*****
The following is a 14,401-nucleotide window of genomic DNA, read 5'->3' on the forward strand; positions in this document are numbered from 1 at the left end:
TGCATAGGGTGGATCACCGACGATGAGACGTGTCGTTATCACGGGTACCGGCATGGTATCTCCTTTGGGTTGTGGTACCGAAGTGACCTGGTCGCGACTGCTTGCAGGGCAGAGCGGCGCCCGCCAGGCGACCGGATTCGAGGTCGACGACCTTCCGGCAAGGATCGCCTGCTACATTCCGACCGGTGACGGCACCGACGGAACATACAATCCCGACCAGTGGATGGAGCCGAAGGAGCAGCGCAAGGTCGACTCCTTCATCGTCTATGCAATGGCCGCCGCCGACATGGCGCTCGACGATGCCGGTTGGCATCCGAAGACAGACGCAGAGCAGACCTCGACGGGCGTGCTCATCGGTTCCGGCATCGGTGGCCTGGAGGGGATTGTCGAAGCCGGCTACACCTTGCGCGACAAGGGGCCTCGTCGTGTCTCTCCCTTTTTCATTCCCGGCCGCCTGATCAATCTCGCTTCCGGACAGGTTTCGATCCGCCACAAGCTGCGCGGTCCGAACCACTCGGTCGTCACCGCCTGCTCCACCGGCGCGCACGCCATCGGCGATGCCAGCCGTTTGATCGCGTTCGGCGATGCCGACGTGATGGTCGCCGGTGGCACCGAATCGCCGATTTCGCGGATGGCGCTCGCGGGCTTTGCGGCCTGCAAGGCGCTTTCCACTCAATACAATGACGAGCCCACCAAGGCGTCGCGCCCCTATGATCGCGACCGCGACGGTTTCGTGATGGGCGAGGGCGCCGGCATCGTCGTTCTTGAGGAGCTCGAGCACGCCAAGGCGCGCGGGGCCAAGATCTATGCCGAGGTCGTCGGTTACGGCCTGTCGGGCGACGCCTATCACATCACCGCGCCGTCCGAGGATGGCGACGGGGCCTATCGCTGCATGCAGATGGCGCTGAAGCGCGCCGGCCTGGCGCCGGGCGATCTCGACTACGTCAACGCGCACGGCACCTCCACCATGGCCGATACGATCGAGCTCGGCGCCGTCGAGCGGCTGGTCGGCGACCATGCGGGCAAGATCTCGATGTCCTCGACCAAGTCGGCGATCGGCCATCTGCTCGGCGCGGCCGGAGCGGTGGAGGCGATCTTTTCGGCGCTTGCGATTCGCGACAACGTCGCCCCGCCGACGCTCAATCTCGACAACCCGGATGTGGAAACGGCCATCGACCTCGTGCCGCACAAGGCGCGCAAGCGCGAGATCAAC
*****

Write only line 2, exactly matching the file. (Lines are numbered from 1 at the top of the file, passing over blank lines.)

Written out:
TGCATAGGGTGGATCACCGACGATGAGACGTGTCGTTATCACGGGTACCGGCATGGTATCTCCTTTGGGTTGTGGTACCGAAGTGACCTGGTCGCGACTGCTTGCAGGGCAGAGCGGCGCCCGCCAGGCGACCGGATTCGAGGTCGACGACCTTCCGGCAAGGATCGCCTGCTACATTCCGACCGGTGACGGCACCGACGGAACATACAATCCCGACCAGTGGATGGAGCCGAAGGAGCAGCGCAAGGTCGACTCCTTCATCGTCTATGCAATGGCCGCCGCCGACATGGCGCTCGACGATGCCGGTTGGCATCCGAAGACAGACGCAGAGCAGACCTCGACGGGCGTGCTCATCGGTTCCGGCATCGGTGGCCTGGAGGGGATTGTCGAAGCCGGCTACACCTTGCGCGACAAGGGGCCTCGTCGTGTCTCTCCCTTTTTCATTCCCGGCCGCCTGATCAATCTCGCTTCCGGACAGGTTTCGATCCGCCACAAGCTGCGCGGTCCGAACCACTCGGTCGTCACCGCCTGCTCCACCGGCGCGCACGCCATCGGCGATGCCAGCCGTTTGATCGCGTTCGGCGATGCCGACGTGATGGTCGCCGGTGGCACCGAATCGCCGATTTCGCGGATGGCGCTCGCGGGCTTTGCGGCCTGCAAGGCGCTTTCCACTCAATACAATGACGAGCCCACCAAGGCGTCGCGCCCCTATGATCGCGACCGCGACGGTTTCGTGATGGGCGAGGGCGCCGGCATCGTCGTTCTTGAGGAGCTCGAGCACGCCAAGGCGCGCGGGGCCAAGATCTATGCCGAGGTCGTCGGTTACGGCCTGTCGGGCGACGCCTATCACATCACCGCGCCGTCCGAGGATGGCGACGGGGCCTATCGCTGCATGCAGATGGCGCTGAAGCGCGCCGGCCTGGCGCCGGGCGATCTCGACTACGTCAACGCGCACGGCACCTCCACCATGGCCGATACGATCGAGCTCGGCGCCGTCGAGCGGCTGGTCGGCGACCATGCGGGCAAGATCTCGATGTCCTCGACCAAGTCGGCGATCGGCCATCTGCTCGGCGCGGCCGGAGCGGTGGAGGCGATCTTTTCGGCGCTTGCGATTCGCGACAACGTCGCCCCGCCGACGCTCAATCTCGACAACCCGGATGTGGAAACGGCCATCGACCTCGTGCCGCACAAGGCGCGCAAGCGCGAGATCAAC